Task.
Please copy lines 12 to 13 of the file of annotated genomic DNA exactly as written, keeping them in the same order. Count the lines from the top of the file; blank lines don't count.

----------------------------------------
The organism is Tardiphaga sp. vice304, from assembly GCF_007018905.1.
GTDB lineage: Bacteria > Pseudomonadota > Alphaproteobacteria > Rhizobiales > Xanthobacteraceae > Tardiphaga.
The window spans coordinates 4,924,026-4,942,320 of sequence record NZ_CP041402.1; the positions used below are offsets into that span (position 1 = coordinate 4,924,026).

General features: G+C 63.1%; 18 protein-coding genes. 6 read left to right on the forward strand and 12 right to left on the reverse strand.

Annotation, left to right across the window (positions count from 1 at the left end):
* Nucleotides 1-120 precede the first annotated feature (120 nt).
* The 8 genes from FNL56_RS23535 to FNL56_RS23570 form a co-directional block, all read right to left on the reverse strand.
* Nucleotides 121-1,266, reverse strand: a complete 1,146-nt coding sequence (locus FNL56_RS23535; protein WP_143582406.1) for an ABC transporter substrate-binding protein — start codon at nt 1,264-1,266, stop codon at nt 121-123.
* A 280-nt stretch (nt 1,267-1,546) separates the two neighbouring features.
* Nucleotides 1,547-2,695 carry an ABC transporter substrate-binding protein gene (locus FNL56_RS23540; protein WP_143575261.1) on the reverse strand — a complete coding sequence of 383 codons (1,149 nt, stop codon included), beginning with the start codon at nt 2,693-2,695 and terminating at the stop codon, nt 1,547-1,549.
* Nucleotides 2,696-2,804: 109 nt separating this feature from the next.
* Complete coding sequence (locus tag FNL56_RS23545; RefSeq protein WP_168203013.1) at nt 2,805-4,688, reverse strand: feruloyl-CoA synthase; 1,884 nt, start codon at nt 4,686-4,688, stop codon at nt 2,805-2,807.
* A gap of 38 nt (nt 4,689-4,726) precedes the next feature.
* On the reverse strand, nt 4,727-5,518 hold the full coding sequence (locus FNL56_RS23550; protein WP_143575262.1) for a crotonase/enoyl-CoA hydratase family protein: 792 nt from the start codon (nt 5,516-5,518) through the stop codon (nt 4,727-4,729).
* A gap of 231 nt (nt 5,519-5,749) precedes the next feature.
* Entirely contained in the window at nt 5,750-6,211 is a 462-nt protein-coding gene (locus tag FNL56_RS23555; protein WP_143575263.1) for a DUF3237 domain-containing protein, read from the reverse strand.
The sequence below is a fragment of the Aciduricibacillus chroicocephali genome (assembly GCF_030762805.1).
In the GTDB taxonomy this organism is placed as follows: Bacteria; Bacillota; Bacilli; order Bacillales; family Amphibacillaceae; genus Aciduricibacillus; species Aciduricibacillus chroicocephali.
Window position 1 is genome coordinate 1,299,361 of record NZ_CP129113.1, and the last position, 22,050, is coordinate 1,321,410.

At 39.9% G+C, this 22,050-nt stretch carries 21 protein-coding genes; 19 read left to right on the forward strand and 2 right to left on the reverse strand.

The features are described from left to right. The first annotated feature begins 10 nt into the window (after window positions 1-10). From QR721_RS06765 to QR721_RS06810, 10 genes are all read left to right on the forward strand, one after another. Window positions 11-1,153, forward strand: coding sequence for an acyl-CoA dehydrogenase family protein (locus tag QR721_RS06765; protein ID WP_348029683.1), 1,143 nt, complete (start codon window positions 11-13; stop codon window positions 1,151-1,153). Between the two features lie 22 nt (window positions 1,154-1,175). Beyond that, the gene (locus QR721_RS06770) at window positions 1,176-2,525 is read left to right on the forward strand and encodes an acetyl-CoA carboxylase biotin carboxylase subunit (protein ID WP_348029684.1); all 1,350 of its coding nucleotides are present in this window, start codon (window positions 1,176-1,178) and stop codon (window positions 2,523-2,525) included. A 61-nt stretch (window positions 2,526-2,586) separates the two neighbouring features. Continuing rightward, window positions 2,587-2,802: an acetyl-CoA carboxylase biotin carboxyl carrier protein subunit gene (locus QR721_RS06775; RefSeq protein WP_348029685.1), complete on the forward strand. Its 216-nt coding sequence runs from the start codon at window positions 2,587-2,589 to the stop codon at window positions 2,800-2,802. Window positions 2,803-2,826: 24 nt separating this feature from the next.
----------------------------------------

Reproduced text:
* Complete coding sequence (locus tag FNL56_RS23545; RefSeq protein WP_168203013.1) at nt 2,805-4,688, reverse strand: feruloyl-CoA synthase; 1,884 nt, start codon at nt 4,686-4,688, stop codon at nt 2,805-2,807.
* A gap of 38 nt (nt 4,689-4,726) precedes the next feature.